Customer service provider UserVoice is out with an Android-targeted Software Development Kit for its in-app software.
The company said that its in-app customer engagement solution, which UserVoice offers through a single line of code in the app, offers many benefits to developers and publishers. These include a 75 percent drop in “junk” trouble tickets and blank email requests, and a 49 percent reduction in support requests because of the inclusion of a search-as-you-type technology that immediately starts offering answers from the database.
Improving on iOS
The company, which provides customer feedback, support, knowledge management, satisfaction ratings and online help desk software for websites, mobile Web and mobile apps, said that an Android version has been one of the top requests from their developer customers.
In addition to email, help requests and self-help, UserVoice is also designed to assist developers with managing their app-related data, such as app versions and runtime information, request routing and issue resolution. In-app customer feedback allows users to see others’ feedback in order to provide some context, and allows users to vote on the best ideas offered via feedback.
Richard White, UserVoice’s CEO, told CMSWire that there the Android version of his company’s software contained several improvements over the iOS version. These include new analytics capabilities previously included in the UserVoice’s Web version, and some enhancements of the user experience flow, such as simplifying the sending of support messages.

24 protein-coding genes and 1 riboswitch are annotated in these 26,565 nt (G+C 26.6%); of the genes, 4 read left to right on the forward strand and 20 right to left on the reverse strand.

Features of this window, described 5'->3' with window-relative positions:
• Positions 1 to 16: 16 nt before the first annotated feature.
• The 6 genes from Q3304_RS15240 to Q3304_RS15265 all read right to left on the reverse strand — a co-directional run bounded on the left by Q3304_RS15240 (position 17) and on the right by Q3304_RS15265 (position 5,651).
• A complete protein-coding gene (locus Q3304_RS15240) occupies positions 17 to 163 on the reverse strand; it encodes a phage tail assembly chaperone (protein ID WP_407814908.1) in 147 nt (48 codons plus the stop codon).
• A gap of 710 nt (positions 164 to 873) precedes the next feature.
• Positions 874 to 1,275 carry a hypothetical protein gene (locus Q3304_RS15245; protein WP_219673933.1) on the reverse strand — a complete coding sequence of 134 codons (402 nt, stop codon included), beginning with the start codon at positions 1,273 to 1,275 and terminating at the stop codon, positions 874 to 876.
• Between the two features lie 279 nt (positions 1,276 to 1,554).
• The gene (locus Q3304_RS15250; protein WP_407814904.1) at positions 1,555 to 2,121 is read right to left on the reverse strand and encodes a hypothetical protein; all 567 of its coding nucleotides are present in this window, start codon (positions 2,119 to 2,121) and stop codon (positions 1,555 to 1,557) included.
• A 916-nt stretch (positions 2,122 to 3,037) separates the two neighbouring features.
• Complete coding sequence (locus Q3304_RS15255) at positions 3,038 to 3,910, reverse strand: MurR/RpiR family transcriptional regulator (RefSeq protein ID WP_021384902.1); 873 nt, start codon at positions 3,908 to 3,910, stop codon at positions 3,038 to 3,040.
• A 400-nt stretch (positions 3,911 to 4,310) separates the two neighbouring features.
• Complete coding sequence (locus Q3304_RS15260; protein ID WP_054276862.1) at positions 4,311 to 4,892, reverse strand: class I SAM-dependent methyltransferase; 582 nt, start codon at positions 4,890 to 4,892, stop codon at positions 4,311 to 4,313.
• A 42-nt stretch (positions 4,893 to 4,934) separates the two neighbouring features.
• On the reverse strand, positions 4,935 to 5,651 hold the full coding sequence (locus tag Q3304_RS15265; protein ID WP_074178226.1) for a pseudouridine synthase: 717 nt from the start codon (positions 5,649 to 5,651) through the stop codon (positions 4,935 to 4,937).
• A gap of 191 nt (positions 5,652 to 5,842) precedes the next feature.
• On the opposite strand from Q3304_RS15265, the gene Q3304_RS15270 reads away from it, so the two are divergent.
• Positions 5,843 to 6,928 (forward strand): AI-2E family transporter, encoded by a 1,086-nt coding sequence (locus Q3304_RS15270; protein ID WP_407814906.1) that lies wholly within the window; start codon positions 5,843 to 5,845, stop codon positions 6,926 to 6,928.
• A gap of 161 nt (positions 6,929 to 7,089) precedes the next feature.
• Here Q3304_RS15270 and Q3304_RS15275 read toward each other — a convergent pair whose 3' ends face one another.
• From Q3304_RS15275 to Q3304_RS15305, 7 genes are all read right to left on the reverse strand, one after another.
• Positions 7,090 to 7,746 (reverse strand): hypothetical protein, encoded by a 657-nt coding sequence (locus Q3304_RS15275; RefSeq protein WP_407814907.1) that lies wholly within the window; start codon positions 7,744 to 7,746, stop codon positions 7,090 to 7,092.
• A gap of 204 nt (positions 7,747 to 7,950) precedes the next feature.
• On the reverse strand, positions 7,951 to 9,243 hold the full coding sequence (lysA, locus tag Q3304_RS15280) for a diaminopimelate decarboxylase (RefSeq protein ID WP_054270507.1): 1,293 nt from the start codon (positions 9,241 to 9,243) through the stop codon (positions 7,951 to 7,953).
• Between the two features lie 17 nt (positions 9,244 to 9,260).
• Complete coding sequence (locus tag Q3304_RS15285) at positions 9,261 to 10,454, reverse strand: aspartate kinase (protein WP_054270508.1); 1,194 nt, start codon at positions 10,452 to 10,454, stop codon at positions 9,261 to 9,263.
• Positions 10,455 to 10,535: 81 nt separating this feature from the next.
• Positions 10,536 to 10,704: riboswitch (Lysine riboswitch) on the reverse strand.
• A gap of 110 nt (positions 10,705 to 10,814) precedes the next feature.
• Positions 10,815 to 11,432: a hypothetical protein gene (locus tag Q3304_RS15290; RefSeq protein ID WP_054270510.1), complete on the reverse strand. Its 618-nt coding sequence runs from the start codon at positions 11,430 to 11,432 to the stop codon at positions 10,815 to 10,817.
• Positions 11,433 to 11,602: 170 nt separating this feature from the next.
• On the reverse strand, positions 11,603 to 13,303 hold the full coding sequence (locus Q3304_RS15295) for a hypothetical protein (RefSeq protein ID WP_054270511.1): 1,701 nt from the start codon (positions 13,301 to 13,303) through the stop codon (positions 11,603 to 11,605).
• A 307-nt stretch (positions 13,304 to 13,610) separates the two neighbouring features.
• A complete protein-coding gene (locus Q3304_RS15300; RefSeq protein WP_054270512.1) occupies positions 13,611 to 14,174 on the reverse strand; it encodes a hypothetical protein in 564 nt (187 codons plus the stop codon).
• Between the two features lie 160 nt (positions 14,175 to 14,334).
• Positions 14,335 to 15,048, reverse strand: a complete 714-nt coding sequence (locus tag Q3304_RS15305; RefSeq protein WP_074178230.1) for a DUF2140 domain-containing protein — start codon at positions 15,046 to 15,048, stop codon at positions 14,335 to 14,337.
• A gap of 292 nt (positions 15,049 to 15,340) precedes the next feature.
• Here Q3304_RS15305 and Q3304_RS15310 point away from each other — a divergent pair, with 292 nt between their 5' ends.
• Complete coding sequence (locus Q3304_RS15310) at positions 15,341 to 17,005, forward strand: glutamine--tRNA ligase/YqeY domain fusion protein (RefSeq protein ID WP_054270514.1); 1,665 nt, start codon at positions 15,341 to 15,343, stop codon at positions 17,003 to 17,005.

Free Versus Paid Apps
He also said that, while inbound customer communications (such as email or support requests) are the top priority for app publishers providing customer service, more outgoing service features, such as customer satisfaction surveys or requests for specific feedback, can be important to understand and retain a user base. He added UserVoice intends to focus more on those functions in future in-app upgrades.
White noted that while mobile apps are often considered leading-edge software, the “toolset on mobile for customer service is about two to three years behind Web apps.” He added that, based on UserVoice’s analysis of the top 1500 Android and 1000 iOS apps, nearly 40 percent of free apps have in-app support, such as email or feedback forms, but only 0.4 percent of paid ads do.
The paid app publishers’ thinking, he said, seems to be that “once you’ve paid for the app, there’s little reason to keep supporting you,” while freemium apps are more subscription-like and therefore more interested in maintaining a customer relationship over time.